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Almost two decades ago, fledgling reporter James McGrath Morris received the first $1,000 grant ever given by the young National Press Foundation for his research project on jail-house journalism—magazines and newspapers published by prison inmates. But the project lay idle as Morris went into book publishing, travel writing, and, currently, teaching government at West Springfield High School in northern Virginia.

Finally, McFarland & Co. is publishing Morris’ book—Jailhouse Journalism: The Fourth Estate Behind Bars. But by the time he finished his volume, it had turned into an obituary.

Morris first learned about jail-house journalism in 1979 as a correspondent for the Missouri Radio Network in Jefferson City. He did a piece on the Jefftown Journal, which was published at the state prison nearby, and became friends with its editor, gaining access to a tight—if far-flung—fraternity.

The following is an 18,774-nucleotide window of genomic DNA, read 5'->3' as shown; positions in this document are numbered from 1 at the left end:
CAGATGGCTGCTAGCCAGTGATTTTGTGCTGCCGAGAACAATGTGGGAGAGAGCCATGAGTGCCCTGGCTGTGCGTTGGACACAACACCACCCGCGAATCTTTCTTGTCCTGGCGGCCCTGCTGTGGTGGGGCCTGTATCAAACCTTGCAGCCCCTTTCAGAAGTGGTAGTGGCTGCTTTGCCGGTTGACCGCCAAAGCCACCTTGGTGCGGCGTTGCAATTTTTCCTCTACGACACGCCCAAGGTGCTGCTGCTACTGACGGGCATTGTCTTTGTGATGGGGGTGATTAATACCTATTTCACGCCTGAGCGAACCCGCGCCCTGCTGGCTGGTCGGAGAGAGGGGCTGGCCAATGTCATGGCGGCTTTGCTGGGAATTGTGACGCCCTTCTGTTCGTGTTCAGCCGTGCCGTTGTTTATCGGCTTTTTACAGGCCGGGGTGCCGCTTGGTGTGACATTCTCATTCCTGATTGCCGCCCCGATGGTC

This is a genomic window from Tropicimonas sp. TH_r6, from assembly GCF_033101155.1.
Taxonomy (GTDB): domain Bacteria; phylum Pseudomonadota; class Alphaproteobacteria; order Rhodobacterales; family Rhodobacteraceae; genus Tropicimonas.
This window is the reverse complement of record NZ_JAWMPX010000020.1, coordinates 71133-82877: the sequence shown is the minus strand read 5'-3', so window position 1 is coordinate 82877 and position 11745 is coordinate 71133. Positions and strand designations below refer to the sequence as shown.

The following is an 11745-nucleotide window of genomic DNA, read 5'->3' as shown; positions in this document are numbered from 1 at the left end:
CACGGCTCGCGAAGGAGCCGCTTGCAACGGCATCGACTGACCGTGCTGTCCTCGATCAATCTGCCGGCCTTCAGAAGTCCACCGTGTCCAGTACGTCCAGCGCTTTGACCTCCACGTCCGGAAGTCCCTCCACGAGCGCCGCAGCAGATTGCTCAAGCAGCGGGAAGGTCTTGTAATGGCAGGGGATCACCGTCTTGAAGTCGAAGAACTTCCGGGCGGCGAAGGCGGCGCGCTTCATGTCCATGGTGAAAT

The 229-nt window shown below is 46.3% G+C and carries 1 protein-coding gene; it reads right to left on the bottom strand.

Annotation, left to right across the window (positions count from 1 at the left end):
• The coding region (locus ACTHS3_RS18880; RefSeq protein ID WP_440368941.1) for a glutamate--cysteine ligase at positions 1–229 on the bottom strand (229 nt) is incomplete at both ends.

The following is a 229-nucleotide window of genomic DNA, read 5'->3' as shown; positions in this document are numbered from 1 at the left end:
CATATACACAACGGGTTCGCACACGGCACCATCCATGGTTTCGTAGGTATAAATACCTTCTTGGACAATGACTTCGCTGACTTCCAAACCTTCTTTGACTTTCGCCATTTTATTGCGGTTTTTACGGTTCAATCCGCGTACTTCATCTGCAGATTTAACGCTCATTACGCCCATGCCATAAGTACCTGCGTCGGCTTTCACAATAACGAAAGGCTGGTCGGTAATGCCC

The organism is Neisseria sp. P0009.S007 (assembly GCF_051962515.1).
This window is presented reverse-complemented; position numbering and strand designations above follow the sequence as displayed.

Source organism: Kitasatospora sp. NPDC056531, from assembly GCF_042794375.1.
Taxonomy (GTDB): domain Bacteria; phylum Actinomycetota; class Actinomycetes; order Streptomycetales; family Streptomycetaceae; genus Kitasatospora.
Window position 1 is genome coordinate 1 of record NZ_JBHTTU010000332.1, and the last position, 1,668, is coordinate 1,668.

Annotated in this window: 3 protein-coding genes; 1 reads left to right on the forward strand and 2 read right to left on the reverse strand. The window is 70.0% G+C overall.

Jail-house publications began as early as 1800, when debtor inmates used the medium to protest their imprisonment. The phenomenon peaked in the liberal 1930s, Morris says. “A lot of these were quite slick operations,” he notes. But the movement, he says, was on the wane by the 1960s. And the late 1980s and 1990s—when the public has favored locking up prisoners and throwing away the key—have proven especially unkind. About the only publication that continues to thrive is the Angolite, which is published at the hellish state prison in Angola, La.

In addition to continuing his new teaching career, Morris is writing another book, called Travelers to the Undiscovered Country: Chronicling Poverty in America. It spotlights social-reform photographers and journalists, from Jacob Riis and Lewis Hine to Michael Harrington and Jonathan Kozol. Morris’ zest for lost causes, apparently, remains undiminished.—Louis Jacobson